Internationalisation of the Renminbi Will Require Digitisation: BOCOM Head Liu Jun

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The head of one of China’s big state-owned banks said that digitisation of the renminbi will be a necessary part of efforts to internationalise the Chinese currency in the digital era.

In a speech delivered on 25 July at the 2020 International Monetary Forum in Beijing Liu Jun (刘珺), president of the Bank of Communications, said that the COVID-19 pandemic had “deeply changed the international environment faced by China.”

According to Liu comprehensive containment of China had already becoming the medium and long-term policy of the US, bringing with it a heightened risk of decoupling.

Internationalisation of the renminbi has thus become imperative as a means of securing international trade and payments, with Liu pointing to digitisation as playing a critical role in this process:

Classic monetary internationalisation theory has met with implementation challenges. Digital technology not only expedites the rapid growth of digital economies, it also brings changes to monetary trust mechanisms. The future international monetary system will not only be comprised of sovereign money, it will also be a new situation jointly produced and reciprocally interwoven by digital money and sovereign currency.

The internationalised 2.0 version of the renminbi will inevitably inject the factor of digitisation into systems competition.

Liu further points out that internationalisation of the renminbi must give consideration to the development and changes of digital currencies, with key factors including:

  1. The breadth and depth of renminbi internationalisation. “The extent must be further strengthened, and requires integration with a digitisation mentality.”
  2. Fintech will cause definite disruptions to renminbi internationalisation, and will both “overturn” and “create.”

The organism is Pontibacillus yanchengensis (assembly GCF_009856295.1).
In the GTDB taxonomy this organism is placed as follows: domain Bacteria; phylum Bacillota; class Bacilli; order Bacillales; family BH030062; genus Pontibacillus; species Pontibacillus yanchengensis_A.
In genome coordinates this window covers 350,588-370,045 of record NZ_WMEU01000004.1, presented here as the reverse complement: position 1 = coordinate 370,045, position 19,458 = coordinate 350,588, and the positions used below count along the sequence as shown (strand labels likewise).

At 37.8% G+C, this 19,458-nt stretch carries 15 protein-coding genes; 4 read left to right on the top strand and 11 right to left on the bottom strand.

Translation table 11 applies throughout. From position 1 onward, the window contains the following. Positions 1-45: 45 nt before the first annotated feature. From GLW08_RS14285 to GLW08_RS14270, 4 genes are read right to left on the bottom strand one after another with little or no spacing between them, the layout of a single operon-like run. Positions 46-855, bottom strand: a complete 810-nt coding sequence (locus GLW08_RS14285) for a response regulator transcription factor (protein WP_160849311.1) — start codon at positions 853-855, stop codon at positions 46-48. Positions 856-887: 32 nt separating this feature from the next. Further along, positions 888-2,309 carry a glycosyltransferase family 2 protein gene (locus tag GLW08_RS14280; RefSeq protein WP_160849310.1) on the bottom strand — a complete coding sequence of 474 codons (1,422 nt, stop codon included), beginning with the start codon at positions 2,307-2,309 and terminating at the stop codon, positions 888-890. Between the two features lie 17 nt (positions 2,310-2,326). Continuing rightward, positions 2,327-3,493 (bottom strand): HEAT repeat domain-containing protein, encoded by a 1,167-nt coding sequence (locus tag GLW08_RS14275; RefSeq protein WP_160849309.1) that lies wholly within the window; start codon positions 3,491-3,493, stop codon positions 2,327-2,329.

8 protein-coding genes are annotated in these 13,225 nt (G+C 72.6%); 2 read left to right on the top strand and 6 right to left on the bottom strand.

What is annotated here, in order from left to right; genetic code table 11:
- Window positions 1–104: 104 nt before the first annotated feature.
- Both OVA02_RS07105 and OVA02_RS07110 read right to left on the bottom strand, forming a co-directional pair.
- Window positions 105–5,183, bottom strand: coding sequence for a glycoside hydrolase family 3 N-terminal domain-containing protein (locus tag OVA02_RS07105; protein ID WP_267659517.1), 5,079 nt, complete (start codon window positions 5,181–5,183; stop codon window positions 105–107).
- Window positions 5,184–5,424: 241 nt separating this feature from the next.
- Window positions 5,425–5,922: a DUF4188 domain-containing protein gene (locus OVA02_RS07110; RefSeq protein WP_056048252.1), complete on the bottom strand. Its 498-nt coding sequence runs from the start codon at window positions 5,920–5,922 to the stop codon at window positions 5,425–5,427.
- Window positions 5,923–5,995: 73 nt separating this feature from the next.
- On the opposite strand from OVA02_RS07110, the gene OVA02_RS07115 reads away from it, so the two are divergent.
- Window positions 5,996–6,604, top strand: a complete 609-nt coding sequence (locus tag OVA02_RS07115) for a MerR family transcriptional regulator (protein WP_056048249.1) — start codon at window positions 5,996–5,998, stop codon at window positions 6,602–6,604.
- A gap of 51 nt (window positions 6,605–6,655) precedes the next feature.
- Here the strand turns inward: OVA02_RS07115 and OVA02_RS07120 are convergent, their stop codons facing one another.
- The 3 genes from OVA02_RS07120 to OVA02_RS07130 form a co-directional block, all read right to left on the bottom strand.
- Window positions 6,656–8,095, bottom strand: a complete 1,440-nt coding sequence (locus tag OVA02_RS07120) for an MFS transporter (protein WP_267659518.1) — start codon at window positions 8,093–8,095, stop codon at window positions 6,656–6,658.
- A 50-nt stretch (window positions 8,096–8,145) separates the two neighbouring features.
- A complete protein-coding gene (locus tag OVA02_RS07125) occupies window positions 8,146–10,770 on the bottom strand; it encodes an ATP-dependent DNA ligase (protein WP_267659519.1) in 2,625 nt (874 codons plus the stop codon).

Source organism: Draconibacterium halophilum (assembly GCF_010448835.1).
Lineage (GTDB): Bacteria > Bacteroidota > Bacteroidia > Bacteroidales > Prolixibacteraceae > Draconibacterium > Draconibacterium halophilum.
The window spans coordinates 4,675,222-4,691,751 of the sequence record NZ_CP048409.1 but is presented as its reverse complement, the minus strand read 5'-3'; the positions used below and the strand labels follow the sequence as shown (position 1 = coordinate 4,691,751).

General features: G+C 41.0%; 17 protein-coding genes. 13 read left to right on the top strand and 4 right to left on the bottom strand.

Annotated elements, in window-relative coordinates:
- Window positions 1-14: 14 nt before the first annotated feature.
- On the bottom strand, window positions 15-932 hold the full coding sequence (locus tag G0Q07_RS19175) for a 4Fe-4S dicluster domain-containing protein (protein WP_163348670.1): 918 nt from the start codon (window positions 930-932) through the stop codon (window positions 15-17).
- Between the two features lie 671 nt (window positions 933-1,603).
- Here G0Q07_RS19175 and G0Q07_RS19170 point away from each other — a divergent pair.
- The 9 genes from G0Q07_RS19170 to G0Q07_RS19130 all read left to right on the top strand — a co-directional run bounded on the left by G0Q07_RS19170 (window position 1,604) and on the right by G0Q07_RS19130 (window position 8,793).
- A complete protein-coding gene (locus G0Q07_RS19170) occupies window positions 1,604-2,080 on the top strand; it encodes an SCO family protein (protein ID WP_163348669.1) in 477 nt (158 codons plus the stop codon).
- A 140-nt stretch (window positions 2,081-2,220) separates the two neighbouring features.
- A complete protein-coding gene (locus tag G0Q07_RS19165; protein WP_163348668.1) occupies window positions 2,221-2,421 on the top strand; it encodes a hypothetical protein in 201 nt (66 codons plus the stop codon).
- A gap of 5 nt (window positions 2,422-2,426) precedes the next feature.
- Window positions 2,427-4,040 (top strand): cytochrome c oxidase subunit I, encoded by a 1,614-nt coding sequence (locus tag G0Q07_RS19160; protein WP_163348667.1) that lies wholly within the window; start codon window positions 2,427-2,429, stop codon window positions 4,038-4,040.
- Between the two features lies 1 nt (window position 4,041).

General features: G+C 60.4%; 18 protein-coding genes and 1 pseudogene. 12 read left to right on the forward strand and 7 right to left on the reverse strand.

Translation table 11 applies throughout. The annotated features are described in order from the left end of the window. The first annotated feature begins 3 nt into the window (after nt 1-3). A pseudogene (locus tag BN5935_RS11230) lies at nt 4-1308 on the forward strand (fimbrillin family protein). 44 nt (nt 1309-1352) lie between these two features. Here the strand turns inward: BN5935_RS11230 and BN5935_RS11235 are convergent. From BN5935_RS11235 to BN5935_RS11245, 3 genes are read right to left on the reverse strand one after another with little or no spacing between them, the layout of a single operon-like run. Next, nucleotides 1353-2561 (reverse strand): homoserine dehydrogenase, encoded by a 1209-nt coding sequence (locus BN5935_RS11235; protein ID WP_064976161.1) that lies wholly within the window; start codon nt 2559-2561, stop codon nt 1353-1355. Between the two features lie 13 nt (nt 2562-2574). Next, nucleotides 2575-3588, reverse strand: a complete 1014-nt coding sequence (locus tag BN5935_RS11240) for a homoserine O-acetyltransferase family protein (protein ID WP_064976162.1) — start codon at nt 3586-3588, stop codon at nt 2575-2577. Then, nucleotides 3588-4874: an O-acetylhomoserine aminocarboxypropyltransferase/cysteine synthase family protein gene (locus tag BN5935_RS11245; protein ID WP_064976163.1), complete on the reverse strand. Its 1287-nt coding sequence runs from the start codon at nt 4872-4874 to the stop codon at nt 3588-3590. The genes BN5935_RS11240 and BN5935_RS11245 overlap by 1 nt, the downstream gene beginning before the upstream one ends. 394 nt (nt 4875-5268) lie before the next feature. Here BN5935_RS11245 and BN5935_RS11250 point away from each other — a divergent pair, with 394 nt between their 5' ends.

3. Renminbi internationalisation must advance via a sequence of successively replacing targets. “While making dynamic adjustments to internationalisation targets, efforts must be made along the two vectors of sovereign currency and digital currency.”
  4. Employing the key role of the establishment of Shanghai as an international financial centre in driving internationalisation of the renminbi.
  5. The cultivation and attraction of participants in a diversified market and a multi-tier capital market are the “guarantor of renminbi diversification.”
  6. The international monetary system needs an international coordinating mechanism for monetary regulation, for this reason “the simultaneous advance of regtech is indispensable.”

A senior official from the China Securities Regulatory Commission (CSRC) recently highlighted the need for further internationalisation of the renminbi, due to concerns over the potential for the US to apply sanctions upon China akin to those in force against Russia.

The People’s Bank of China (PBOC) is currently conducting tests of its Central Bank Digital Currency (CBDC) after first commencing research on the project in 2014. Domestic analysts have speculated on a broader roll out by as soon as the end of this year.

Shanghai-based fintech expert Rich Turrin said to China Banking News that a CBDC is likely to expedite internationalisation of the renminbi by permitting Beijing to deploy a more gradual and nuanced opening of China’s capital account.

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